1 of 2
Sputnik, Kremlin Pool Photo via AP, Alexei Druzhinin
Russian President Vladimir Putin walks along the Cathedral Square of the Kremlin, to take part in a holiday reception in Moscow, Monday, June 12, 2017. Since 1992 the 'Day of Russia' is annually celebrated on 12 June as the Russian Federation's national holiday.

WASHINGTON — The Republican-led Senate voted decisively to punish Moscow for interfering in the 2016 election by approving a wide-ranging sanctions package that targets key sectors of Russia's economy and individuals who carried out cyber attacks.

Senators on Wednesday passed the bipartisan sanctions legislation 97-2, underscoring broad support among Republicans and Democrats for rebuking Russia after U.S. intelligence agencies determined Moscow had deliberately interfered in the presidential campaign. Lawmakers who backed the measure also cited Russia's aggression in Syria and Ukraine.

Despite Russia's bellicosity, there's been no forceful response from President Donald Trump. The president has instead sought to improve relations with Moscow and rejected the implication that Russian hacking of Democratic emails tipped the election his way.

Russian President Vladimir Putin's "brazen attack on our democracy is a flagrant demonstration of his disdain and disrespect for our nation," Sen. John McCain of Arizona, the Republican chairman of the Armed Services Committee, said ahead of the vote.

"But in the last eight months, what price has Russia paid for attacking American democracy?" said McCain, who also faulted Congress for not moving more quickly.

Secretary of State Rex Tillerson offered tepid support for the sanctions measure, telling the House Foreign Affairs Committee he agreed "with the sentiment" among lawmakers that Russia must be held accountable for its meddling in the election.

But Tillerson urged Congress to make the sanctions legislation doesn't tie the president's hands and shut down promising avenues of communication between the two former Cold War foes. He asked lawmakers "to ensure any legislation allows the president to have the flexibility to adjust sanctions to meet the needs of what is always an evolving diplomatic situation."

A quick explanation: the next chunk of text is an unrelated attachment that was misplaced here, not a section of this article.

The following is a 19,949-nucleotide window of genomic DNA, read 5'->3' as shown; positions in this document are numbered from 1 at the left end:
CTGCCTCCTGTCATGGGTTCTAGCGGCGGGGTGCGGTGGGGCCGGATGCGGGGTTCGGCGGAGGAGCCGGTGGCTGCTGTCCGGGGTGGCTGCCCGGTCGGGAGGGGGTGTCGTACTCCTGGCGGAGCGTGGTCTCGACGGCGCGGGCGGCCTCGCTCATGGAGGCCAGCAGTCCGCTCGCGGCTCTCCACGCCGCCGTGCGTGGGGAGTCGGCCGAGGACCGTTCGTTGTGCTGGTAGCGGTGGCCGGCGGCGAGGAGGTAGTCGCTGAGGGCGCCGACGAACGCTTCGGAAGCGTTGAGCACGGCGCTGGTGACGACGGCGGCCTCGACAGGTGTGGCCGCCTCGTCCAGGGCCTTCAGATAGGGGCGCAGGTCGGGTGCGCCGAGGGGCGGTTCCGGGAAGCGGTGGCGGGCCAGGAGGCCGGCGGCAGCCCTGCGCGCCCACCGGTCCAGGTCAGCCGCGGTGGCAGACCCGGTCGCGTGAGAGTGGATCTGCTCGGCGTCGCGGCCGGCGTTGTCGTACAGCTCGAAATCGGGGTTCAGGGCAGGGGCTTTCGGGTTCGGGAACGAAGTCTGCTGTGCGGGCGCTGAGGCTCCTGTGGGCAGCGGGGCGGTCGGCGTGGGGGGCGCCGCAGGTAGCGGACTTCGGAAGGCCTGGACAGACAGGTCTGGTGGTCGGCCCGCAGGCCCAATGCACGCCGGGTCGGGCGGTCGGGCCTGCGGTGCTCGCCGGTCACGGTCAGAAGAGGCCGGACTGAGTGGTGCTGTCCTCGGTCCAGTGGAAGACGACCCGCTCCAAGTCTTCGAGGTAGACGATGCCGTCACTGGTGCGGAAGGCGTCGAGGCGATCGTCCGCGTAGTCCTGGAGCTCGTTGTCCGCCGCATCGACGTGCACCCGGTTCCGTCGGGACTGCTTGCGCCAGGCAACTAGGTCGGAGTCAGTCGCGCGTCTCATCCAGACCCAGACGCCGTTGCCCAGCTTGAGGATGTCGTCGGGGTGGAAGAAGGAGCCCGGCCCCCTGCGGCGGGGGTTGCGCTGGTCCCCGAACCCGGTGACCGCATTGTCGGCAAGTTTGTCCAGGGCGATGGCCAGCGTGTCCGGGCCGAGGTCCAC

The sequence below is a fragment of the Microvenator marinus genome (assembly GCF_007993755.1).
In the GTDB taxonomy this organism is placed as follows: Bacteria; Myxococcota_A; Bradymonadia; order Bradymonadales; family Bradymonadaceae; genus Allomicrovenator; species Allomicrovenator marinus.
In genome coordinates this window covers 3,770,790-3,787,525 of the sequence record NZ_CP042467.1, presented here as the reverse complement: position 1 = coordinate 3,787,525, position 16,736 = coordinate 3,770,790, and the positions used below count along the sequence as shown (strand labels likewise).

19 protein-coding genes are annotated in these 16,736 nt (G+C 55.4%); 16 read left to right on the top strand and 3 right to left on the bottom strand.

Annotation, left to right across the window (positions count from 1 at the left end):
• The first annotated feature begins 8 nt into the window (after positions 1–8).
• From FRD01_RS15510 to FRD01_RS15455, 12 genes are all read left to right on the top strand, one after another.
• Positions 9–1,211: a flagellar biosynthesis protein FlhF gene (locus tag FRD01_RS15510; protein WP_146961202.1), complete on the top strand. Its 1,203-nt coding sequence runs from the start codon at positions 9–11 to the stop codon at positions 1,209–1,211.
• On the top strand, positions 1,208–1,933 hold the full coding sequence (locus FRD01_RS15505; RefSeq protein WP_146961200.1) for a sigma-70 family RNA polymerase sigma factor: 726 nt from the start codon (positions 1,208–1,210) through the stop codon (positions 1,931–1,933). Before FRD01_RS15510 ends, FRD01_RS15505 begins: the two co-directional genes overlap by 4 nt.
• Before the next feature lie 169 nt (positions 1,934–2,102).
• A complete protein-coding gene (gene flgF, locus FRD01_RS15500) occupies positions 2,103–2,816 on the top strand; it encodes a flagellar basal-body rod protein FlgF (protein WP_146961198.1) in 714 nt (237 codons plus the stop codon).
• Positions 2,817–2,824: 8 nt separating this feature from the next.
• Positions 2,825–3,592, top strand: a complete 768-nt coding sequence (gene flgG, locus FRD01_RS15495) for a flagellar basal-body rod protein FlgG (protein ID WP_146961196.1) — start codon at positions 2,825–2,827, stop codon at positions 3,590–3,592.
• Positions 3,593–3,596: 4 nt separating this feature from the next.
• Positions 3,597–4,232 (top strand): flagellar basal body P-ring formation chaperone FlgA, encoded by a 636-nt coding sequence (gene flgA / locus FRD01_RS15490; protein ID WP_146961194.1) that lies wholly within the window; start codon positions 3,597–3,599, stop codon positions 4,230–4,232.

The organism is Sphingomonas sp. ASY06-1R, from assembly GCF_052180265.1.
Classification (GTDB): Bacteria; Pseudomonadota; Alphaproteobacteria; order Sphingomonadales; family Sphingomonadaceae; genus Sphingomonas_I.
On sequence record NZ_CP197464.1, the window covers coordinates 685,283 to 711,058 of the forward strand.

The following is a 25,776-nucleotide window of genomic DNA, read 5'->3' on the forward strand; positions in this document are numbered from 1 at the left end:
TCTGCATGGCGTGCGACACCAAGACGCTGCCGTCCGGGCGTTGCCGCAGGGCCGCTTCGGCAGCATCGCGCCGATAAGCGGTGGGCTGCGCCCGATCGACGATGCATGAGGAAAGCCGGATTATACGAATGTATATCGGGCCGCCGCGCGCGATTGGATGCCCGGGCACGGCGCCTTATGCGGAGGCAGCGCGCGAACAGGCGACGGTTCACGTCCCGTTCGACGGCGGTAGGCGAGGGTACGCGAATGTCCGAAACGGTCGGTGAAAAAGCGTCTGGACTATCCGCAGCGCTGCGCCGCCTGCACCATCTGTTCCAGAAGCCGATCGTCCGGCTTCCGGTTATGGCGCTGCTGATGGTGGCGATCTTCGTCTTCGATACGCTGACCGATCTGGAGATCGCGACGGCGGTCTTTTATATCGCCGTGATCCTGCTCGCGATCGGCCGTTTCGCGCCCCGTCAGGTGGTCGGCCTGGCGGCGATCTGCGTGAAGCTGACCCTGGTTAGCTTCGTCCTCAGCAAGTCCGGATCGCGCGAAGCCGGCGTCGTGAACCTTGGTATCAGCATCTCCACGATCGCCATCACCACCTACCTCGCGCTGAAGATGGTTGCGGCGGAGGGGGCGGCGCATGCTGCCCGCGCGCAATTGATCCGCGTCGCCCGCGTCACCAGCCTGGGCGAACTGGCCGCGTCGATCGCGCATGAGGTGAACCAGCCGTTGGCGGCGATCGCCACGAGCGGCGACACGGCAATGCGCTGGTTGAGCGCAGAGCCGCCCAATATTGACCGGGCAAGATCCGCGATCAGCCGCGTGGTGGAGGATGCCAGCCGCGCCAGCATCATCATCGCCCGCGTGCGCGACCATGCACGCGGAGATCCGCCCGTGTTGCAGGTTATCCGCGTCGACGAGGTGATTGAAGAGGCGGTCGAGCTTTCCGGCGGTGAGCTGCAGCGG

If the Trump administration decides to oppose the new sanctions, they could be in a bind. The sanctions measure has been attached to a bill imposing penalties on Iran that the Senate is currently debating and which also has strong bipartisan support. So the White House would have to reject stricter punishments against Iran, which it favors, in order to derail the parts of the legislation it may object to.

Sens. Mike Lee, R-Utah, and Rand Paul, R-Ky., voted against the Russia sanctions package. Once the Iran bill passes the Senate, the legislation moves to the House for action.

Sen. Sherrod Brown of Ohio, the top Democrat on the Banking Committee, said Trump's failure to act could embolden Russia and lead to interference in future U.S. elections. Brown also said the veto-proof vote on the sanctions package should send a strong signal to the White House.

"If the president doesn't sign a bill that passes the Senate with 90 votes, the president will learn yet another lesson about what the public wants," Brown said.

The leaders of the Senate Banking and Foreign Relations committees announced late Monday that they'd reached an agreement on the sanctions package after intensive negotiations.

The discussions gathered steam late last month after Sen. Bob Corker of Tennessee, the Republican chairman of the Foreign Relations Committee, joined the effort to push the legislation forward. Corker said he'd agreed to give Tillerson a "short window of opportunity" to reverse the deteriorating relationship between the United States and Russia. But Corker said his patience ran out after he reviewed classified intelligence that showed "no difference whatsoever" in Russia's behavior, especially in Syria.

The deal was forged amid the firestorm over investigations into Moscow's possible collusion with members of Trump's campaign. House and Senate committees are investigating Russia's meddling and potential links to the Trump campaign. Special Counsel Robert Mueller is conducting a separate probe.

The measure calls for strengthening current sanctions and imposing new ones on a broad range of people, including Russians engaged in corruption, individuals in human rights abuses and anyone supplying weapons to the government of Syrian President Bashar Assad. Broad new sanctions would be imposed on Russia's mining, metals, shipping and railways sectors.

The measure would punish individuals who conduct what the senators described as "conducting malicious cyber activity on behalf of the Russian government." Also covered by the sanctions are people doing business with Russian intelligence and defense agencies.

The package also would require a congressional review if a president attempts to ease or end current penalties. The review mechanism was styled after 2015 legislation pushed by Republicans and approved overwhelmingly in the Senate that gave Congress a vote on whether Obama could lift sanctions against Iran. That measure reflected Republican complaints that Obama had overstepped the power of the presidency and needed to be checked by Congress.

Sen. Jeanne Shaheen, D-N.H., a member of the Armed Services and Foreign Relations committees, said the Senate has finally confronted Russia.

"This bipartisan amendment is the sanctions regime that the Kremlin deserves for its actions," Shaheen said.